The Lions jumped on the phone with the team in the 30th spot. The end result? They traded back into the first round and got their man.
The year was 2010. The man was Jahvid Best.
But also, 2004 and Kevin Jones.
Jones misses a lot of Lions draft bust lists because he had talent and the right attitude. What he lacked was durability.
After becoming the third Lions running back to rush for over 1,000 yards in his rookie season (Billy Sims and Barry Sanders round out that list), Jones spent a lot of time injured. He was severely limited over his next two seasons, never again gaining more than 700 yards in a season.
His worst injury, a Lisfranc fracture, came in 2006. He was mildly successful in 2007, splitting carries with Tatum Bell, but another season-ending injury forced the Lions to cut him in the following offseason.
Jones made an injury-plagued comeback attempt as a backup with the Chicago Bears after signing a two-year contract. He put up a paltry 109 yards in 11 games in 2008, then was injured during the 2009 preseason and placed on injured reserve before eventually being cut.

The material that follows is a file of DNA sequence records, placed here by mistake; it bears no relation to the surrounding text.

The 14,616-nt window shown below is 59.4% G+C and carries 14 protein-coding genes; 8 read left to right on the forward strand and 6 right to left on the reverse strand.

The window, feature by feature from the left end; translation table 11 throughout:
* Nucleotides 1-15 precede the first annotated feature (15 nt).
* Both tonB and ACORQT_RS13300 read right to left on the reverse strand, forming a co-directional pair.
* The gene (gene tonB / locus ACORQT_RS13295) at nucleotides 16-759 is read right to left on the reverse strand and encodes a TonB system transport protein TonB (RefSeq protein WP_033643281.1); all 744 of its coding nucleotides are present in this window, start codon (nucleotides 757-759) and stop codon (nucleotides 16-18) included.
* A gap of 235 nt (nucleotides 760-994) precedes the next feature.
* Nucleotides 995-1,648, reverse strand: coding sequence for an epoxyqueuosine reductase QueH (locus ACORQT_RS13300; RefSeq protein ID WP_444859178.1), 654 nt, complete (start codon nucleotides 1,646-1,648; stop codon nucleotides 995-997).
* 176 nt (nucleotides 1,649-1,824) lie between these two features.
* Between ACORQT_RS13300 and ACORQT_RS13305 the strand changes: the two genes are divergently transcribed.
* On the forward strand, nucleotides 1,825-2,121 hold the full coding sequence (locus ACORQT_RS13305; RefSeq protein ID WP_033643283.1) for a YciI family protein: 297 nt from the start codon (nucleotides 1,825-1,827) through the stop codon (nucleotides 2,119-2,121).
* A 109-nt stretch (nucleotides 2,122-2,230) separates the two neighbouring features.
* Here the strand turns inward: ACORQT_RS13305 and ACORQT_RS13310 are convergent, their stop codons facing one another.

Jones currently plays with the Hartford Colonials of the UFL.
You can discern everything you need to know about Luther Bradley from his basic career information and his football card here.
Career information: Bradley was drafted in the first round, 11th overall, by the Lions in 1978 as a cornerback. He played four seasons in the NFL, all with the Lions.
Card features: Bradley is on the bench with a cup of Gatorade. He's listed as a safety, which means he was converted from cornerback almost immediately (which is usually not a good sign...sorry, Amari Spievey). And he's probably under the age of 25.
Bradley's career actually had its successes, it's just that none of it came with the Lions. He started as a freshman on Notre Dame's 1973 National Championship team, and after the Lions let him go, he went on to become the USFL's all-time interceptions leader.
It's worth noting, however, that Bradley's USFL career consisted of three seasons, each with a different team. Being the all-time interceptions leader there is kind of like being the all-time steals leader in the ABA.
Or the all-time blocked-kicks leader in the XFL.
And since we're talking about major draft busts, the other guy in that frame? Patrick Ramsey.
Anyway, here's what you need to know about Teddy Lehman. Lehman was a high second-round linebacker out of Oklahoma
In his 2004 rookie year, he was a high-motor world-beater. He was a regular on defense and special teams, and logged 104 tackles as a result.
Lehman's career numbers? 150 tackles.
That's 46 tackles since his rookie year. In 2004.